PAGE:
COVID-19 can change a business’ plans within a week, day or even an hour.
On Nov. 18, the Osceola School Board agreed with the administration’s recommendations for students in grades 5-12 to return face-to-face Nov. 30 after being remote learning for two weeks.
A week later, the administration was coming with a different option, this one calling for students in grades 6-12 to remain remote through Jan. 11, 2021.
Superintendent Mark Luebker explained the change in plans during the special board meeting:
• With the number of positive cases in those grades (15 as of Nov. 24) and students having to be quarantined (42), it’s forcing staff to teach in-person and remote, which is not effective for either students or the staff.
• The threat of students having to be pulled from school due to close contact.
• The School District has lost many families to other online education opportunities. The main reason cited is consistency.
• Students would be getting live instruction every day from all teachers. He also added students are more than likely to ask for help on an individual basis than a group setting, another benefit.
In addition to the students’ numbers, there were eight positive cases among staff members at both schools, with one active.
High School Principal Adam Spiegel was a remote skeptic at first, but changed his mind after watching his freshman daughter go through a day of classes in the morning and afternoon sessions with teachers.
“She was engaged throughout,” he said. His mind was also changed after seeing the number of students who missed school during these last two weeks of being remote were less than he expected.
Board member Lanette Johnson asked about the hybrid model. Luebker said it wasn’t a model they felt would be the best for Osceola after hearing other districts starting out in hybrid and then having to go remote.
Another factor is the number of positive cases in Polk County. From Nov. 9-Nov. 20, the increase in positive cases rose from 34.62 to 27.86 percent over the previous two weeks.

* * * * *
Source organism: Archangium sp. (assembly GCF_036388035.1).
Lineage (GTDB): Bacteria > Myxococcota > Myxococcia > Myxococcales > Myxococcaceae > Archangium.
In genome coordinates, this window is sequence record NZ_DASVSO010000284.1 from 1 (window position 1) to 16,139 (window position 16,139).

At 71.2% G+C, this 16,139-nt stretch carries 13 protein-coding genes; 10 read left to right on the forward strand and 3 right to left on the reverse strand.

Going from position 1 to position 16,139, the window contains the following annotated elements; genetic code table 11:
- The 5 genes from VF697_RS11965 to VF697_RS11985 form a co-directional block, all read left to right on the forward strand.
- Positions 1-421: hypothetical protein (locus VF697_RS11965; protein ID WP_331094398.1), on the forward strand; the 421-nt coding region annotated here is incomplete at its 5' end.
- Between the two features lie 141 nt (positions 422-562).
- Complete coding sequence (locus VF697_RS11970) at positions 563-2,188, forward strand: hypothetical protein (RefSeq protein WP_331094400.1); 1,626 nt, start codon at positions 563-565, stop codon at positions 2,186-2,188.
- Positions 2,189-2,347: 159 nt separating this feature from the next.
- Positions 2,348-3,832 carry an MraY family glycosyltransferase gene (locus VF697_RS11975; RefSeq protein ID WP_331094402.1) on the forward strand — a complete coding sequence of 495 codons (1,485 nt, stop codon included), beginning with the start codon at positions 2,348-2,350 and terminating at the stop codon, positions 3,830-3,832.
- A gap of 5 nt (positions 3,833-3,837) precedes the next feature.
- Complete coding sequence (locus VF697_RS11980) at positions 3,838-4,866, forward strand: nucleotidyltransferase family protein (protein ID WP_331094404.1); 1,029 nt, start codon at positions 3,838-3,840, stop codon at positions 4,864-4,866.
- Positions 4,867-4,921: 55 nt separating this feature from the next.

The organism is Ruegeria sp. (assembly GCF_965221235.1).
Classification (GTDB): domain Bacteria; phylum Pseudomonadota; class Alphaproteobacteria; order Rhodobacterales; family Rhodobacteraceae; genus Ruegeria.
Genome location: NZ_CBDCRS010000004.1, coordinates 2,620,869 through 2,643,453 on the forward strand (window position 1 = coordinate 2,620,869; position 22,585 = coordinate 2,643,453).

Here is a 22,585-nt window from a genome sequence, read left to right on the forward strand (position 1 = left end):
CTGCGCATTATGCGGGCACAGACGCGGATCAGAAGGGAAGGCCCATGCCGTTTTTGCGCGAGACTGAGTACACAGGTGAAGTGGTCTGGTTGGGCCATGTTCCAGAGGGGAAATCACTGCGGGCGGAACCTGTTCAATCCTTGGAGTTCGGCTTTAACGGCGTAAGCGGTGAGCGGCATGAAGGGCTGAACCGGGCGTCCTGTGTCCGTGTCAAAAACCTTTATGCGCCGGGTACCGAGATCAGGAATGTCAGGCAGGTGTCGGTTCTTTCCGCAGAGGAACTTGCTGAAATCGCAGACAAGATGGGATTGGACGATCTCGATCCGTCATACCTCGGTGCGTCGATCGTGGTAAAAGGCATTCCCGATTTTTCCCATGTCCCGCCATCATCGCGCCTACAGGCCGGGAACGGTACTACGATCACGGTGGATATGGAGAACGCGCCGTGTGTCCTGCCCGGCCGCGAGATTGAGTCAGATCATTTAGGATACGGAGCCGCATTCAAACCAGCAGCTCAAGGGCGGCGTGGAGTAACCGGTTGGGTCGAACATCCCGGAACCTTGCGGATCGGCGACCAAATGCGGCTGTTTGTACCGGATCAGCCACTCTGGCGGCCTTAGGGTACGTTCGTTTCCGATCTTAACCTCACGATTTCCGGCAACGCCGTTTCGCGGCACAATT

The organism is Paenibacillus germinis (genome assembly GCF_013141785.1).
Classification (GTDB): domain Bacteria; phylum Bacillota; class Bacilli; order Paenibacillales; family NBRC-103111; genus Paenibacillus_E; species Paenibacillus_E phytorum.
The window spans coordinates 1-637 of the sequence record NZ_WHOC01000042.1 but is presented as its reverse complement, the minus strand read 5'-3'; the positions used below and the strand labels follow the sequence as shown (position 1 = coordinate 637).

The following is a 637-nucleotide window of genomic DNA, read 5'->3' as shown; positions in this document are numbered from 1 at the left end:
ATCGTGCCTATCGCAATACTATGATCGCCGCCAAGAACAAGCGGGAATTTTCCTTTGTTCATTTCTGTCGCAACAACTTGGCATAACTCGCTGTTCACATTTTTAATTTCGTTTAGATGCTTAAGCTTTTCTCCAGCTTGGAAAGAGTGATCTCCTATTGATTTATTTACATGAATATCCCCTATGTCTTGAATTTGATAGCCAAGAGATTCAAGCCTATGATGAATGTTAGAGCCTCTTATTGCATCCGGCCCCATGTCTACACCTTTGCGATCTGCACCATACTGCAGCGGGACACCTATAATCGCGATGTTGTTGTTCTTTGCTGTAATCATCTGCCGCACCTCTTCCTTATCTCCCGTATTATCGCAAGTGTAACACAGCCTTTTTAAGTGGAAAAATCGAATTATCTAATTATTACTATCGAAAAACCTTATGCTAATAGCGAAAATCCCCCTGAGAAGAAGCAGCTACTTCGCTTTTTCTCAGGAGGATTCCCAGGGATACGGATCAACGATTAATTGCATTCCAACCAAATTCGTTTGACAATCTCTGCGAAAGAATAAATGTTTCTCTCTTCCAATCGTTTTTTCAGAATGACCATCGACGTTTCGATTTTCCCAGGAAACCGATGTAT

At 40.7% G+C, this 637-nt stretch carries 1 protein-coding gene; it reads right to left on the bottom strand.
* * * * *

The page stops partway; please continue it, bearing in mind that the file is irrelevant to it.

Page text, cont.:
“I personally feel our community isn’t doing enough,” said Luebker. “Wear a mask, wash your hands, stay home if you are sick.”
Polk County officials also told Luebker schools are doing a good job for the most part in terms of limiting the spread of COVID .
“A majority of the cases in our county are community spread,” he added.
The option to go virtual, garnered support from residents who spoke before discussion ensued.
“I don’t think we should push it,” said Stephanie Johnson, noting she knew five people who lost family members to COVID-19. “I’m concerned about the safety.”
The decision was then left to board members who ensured all in attendance, this wasn’t a decision they weren’t taking lightly.
“We need to do our job and keeping people safe,” said Kysa Marten.
Lanette Johnson talked about removing the emotion from this decision and looking at data-only. She talked about the number of teachers who have tested positive in the District is less than 1%.
Brian Meyer was concerned about the students in lab-based classes who need that day-to-day interaction with their fellow students and staff in a face-to-face setting.
“I don’t want those kids to be left behind either,” he commented.
Added President Brooke Kulzer: “Nothing is going to be normal about this as we are living through a pandemic. On this table, we have to think about what is best for the Osceola School District.”
Eventually, Marten made the motion to go with the administration’s option, which was seconded by Pete Kammerud. Meyer and Lanette Johnson voted no, leaving the deciding vote to Kulzer, who voted yes.
OES and OIS
For those in grades 4K-5, the school board also went along with the administration’s decision to give parents a choice until Jan. 11.
Families will be given a survey in which they will be asked which they prefer more for their child – in person or remote -- during this period.
The rationale, explained Luebker, is it could make numbers lower for less exposure for students and teachers; OES and OIS families have or are considering pulling their students and reenrolling when they feel it is safe. The District stated it believes in lost learning, a lack of continuity, and could impact funding.
If there are enough families who voted virtual, a teacher at each grade level could be designated the teacher.
As for confirmed cases, as of the meeting, there was one positive student, 13 in quarantine and one staff member.
In addition, the Board showed positive results to a return to school matrix created by the administration, in which the District will determine the learning models based off COVID-19 data from Polk County and the District.
The model will go for approval at the Dec. 9 meeting.